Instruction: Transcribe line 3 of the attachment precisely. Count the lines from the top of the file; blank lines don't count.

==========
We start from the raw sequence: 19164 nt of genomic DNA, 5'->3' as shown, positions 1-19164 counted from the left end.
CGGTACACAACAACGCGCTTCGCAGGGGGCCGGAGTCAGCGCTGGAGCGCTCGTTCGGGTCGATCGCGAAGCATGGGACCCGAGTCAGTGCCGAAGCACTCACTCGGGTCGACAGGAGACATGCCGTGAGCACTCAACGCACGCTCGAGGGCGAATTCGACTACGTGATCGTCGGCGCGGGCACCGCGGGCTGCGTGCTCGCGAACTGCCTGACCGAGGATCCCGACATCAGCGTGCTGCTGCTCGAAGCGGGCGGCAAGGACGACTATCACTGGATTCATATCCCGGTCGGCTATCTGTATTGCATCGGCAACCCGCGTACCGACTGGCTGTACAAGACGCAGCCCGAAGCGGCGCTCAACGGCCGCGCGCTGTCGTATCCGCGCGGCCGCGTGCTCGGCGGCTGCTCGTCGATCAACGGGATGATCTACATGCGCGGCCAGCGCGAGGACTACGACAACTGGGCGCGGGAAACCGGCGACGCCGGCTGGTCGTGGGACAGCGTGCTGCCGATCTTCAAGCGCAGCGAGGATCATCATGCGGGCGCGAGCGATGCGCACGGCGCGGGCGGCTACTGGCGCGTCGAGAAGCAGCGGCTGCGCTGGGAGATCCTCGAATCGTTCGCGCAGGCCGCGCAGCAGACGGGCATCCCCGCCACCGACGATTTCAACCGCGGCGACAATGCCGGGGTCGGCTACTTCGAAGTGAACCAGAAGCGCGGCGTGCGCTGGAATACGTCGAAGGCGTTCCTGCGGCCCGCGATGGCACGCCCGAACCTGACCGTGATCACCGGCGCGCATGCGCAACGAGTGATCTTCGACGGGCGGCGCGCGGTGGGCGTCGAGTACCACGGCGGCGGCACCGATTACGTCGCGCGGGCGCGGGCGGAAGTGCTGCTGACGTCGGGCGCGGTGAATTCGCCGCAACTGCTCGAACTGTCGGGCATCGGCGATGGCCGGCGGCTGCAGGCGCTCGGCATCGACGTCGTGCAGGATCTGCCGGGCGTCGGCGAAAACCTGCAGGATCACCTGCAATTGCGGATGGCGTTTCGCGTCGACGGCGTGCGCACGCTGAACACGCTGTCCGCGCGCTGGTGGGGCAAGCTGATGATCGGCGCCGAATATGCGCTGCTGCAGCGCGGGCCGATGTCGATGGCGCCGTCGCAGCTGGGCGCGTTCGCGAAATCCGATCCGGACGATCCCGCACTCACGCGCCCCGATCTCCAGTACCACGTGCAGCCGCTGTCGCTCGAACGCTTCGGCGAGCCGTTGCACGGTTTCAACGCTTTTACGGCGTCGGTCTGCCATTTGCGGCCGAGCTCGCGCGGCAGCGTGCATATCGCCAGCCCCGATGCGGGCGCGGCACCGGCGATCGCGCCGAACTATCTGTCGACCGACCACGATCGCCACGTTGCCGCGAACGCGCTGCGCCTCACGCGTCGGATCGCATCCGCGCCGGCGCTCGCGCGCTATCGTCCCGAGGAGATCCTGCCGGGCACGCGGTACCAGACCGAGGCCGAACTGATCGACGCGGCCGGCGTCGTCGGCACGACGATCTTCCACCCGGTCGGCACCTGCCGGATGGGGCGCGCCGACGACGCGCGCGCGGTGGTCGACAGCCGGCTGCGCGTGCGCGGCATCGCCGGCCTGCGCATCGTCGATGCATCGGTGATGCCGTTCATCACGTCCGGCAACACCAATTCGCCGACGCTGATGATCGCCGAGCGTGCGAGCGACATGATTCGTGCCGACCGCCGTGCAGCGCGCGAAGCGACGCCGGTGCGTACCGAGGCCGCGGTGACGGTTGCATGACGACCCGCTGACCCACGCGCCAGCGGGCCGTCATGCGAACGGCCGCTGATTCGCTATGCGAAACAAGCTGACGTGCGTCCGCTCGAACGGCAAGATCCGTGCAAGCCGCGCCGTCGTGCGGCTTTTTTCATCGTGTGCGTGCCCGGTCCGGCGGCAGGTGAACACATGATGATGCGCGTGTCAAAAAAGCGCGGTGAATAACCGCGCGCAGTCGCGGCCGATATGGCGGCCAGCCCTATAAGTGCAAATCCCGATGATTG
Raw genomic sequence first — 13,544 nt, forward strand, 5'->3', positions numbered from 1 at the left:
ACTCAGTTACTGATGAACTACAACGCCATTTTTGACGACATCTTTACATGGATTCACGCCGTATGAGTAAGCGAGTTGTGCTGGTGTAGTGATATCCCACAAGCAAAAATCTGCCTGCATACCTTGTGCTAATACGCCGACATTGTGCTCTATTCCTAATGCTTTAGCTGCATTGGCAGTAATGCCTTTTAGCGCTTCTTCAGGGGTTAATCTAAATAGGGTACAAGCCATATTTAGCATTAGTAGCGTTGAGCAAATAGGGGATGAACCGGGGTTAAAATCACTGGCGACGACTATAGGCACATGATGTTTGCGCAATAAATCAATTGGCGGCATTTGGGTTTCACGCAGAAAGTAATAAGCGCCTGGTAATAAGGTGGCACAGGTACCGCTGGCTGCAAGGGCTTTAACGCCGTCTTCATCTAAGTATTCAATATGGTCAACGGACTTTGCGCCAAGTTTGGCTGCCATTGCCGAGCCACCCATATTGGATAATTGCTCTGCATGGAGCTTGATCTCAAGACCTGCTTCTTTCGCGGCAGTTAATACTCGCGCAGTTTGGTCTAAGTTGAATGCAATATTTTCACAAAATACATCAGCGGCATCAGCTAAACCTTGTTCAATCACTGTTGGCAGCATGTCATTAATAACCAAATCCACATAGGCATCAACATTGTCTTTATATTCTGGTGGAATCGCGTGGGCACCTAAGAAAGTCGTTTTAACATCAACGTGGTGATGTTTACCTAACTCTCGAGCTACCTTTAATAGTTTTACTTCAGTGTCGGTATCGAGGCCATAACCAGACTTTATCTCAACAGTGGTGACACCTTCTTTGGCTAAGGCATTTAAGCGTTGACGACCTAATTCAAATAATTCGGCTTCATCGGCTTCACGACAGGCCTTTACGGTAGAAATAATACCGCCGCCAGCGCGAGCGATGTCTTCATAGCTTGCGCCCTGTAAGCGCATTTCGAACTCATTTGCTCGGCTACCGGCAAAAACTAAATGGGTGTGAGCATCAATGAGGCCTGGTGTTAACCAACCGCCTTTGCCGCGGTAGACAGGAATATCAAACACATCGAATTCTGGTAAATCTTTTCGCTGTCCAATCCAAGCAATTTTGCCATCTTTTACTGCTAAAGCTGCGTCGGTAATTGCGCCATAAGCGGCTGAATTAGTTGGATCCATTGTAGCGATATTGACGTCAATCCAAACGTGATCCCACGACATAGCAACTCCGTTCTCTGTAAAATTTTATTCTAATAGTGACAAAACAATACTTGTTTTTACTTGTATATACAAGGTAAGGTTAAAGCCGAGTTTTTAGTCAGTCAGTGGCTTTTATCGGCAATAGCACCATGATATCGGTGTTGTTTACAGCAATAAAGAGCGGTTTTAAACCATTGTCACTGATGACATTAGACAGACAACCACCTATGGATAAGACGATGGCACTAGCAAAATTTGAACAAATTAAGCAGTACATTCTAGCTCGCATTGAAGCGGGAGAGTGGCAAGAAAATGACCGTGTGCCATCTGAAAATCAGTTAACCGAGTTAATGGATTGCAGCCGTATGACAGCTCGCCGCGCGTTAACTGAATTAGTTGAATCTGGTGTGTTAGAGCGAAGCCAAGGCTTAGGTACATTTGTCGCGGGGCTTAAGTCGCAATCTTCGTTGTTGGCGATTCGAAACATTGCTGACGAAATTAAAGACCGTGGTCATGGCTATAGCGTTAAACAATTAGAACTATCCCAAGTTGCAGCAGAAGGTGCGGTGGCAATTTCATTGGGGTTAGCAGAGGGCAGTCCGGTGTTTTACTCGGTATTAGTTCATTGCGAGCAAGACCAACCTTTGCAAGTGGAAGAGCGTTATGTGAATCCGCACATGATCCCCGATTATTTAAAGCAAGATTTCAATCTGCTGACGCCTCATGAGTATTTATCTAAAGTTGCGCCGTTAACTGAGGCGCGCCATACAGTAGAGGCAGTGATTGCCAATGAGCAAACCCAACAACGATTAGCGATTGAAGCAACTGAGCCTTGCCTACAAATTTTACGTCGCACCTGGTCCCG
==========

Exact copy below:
Raw genomic sequence first — 13,544 nt, forward strand, 5'->3', positions numbered from 1 at the left: